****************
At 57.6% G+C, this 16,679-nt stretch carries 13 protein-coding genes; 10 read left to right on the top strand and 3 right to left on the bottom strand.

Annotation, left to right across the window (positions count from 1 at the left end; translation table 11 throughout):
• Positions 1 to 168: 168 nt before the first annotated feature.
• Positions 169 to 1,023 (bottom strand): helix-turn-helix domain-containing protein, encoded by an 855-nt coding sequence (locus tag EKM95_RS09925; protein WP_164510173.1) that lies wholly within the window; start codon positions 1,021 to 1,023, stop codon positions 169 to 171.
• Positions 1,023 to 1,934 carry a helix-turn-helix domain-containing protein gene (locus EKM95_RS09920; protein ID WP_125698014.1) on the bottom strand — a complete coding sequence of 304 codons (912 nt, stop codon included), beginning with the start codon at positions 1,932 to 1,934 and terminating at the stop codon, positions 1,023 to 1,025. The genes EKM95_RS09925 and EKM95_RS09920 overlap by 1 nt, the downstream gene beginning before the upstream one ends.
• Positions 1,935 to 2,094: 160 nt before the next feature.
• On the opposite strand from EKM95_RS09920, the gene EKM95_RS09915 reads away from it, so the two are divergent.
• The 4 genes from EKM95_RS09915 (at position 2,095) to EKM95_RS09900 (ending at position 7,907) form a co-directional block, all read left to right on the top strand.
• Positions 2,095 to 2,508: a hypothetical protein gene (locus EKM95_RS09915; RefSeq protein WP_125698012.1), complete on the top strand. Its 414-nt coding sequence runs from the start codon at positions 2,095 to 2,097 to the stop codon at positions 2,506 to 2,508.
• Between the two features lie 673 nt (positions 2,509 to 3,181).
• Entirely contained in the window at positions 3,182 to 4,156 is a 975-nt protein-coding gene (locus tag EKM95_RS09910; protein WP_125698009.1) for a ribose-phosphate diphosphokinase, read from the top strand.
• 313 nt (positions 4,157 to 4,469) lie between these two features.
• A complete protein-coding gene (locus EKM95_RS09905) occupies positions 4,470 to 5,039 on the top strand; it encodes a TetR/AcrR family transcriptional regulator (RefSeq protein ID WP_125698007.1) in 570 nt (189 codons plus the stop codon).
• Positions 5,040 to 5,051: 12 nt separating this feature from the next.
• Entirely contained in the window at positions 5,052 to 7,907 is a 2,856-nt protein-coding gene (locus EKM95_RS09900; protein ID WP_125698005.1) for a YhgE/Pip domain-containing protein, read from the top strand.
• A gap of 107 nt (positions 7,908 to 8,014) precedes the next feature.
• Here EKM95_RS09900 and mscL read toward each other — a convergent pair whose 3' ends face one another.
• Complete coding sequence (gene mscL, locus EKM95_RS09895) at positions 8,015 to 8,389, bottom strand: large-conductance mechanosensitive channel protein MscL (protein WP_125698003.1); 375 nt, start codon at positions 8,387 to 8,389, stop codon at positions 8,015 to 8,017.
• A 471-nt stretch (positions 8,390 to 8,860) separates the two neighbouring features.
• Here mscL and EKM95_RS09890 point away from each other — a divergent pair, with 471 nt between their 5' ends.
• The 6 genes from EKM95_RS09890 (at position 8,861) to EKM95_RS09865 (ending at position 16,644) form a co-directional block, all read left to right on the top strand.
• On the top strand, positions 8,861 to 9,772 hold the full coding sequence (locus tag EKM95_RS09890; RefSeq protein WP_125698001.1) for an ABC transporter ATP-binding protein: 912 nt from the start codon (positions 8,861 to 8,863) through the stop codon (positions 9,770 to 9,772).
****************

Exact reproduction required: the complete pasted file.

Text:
At 57.6% G+C, this 16,679-nt stretch carries 13 protein-coding genes; 10 read left to right on the top strand and 3 right to left on the bottom strand.

Annotation, left to right across the window (positions count from 1 at the left end; translation table 11 throughout):
• Positions 1 to 168: 168 nt before the first annotated feature.
• Positions 169 to 1,023 (bottom strand): helix-turn-helix domain-containing protein, encoded by an 855-nt coding sequence (locus tag EKM95_RS09925; protein WP_164510173.1) that lies wholly within the window; start codon positions 1,021 to 1,023, stop codon positions 169 to 171.
• Positions 1,023 to 1,934 carry a helix-turn-helix domain-containing protein gene (locus EKM95_RS09920; protein ID WP_125698014.1) on the bottom strand — a complete coding sequence of 304 codons (912 nt, stop codon included), beginning with the start codon at positions 1,932 to 1,934 and terminating at the stop codon, positions 1,023 to 1,025. The genes EKM95_RS09925 and EKM95_RS09920 overlap by 1 nt, the downstream gene beginning before the upstream one ends.
• Positions 1,935 to 2,094: 160 nt before the next feature.
• On the opposite strand from EKM95_RS09920, the gene EKM95_RS09915 reads away from it, so the two are divergent.
• The 4 genes from EKM95_RS09915 (at position 2,095) to EKM95_RS09900 (ending at position 7,907) form a co-directional block, all read left to right on the top strand.
• Positions 2,095 to 2,508: a hypothetical protein gene (locus EKM95_RS09915; RefSeq protein WP_125698012.1), complete on the top strand. Its 414-nt coding sequence runs from the start codon at positions 2,095 to 2,097 to the stop codon at positions 2,506 to 2,508.
• Between the two features lie 673 nt (positions 2,509 to 3,181).
• Entirely contained in the window at positions 3,182 to 4,156 is a 975-nt protein-coding gene (locus tag EKM95_RS09910; protein WP_125698009.1) for a ribose-phosphate diphosphokinase, read from the top strand.
• 313 nt (positions 4,157 to 4,469) lie between these two features.
• A complete protein-coding gene (locus EKM95_RS09905) occupies positions 4,470 to 5,039 on the top strand; it encodes a TetR/AcrR family transcriptional regulator (RefSeq protein ID WP_125698007.1) in 570 nt (189 codons plus the stop codon).
• Positions 5,040 to 5,051: 12 nt separating this feature from the next.
• Entirely contained in the window at positions 5,052 to 7,907 is a 2,856-nt protein-coding gene (locus EKM95_RS09900; protein ID WP_125698005.1) for a YhgE/Pip domain-containing protein, read from the top strand.
• A gap of 107 nt (positions 7,908 to 8,014) precedes the next feature.
• Here EKM95_RS09900 and mscL read toward each other — a convergent pair whose 3' ends face one another.
• Complete coding sequence (gene mscL, locus EKM95_RS09895) at positions 8,015 to 8,389, bottom strand: large-conductance mechanosensitive channel protein MscL (protein WP_125698003.1); 375 nt, start codon at positions 8,387 to 8,389, stop codon at positions 8,015 to 8,017.
• A 471-nt stretch (positions 8,390 to 8,860) separates the two neighbouring features.
• Here mscL and EKM95_RS09890 point away from each other — a divergent pair, with 471 nt between their 5' ends.
• The 6 genes from EKM95_RS09890 (at position 8,861) to EKM95_RS09865 (ending at position 16,644) form a co-directional block, all read left to right on the top strand.
• On the top strand, positions 8,861 to 9,772 hold the full coding sequence (locus tag EKM95_RS09890; RefSeq protein WP_125698001.1) for an ABC transporter ATP-binding protein: 912 nt from the start codon (positions 8,861 to 8,863) through the stop codon (positions 9,770 to 9,772).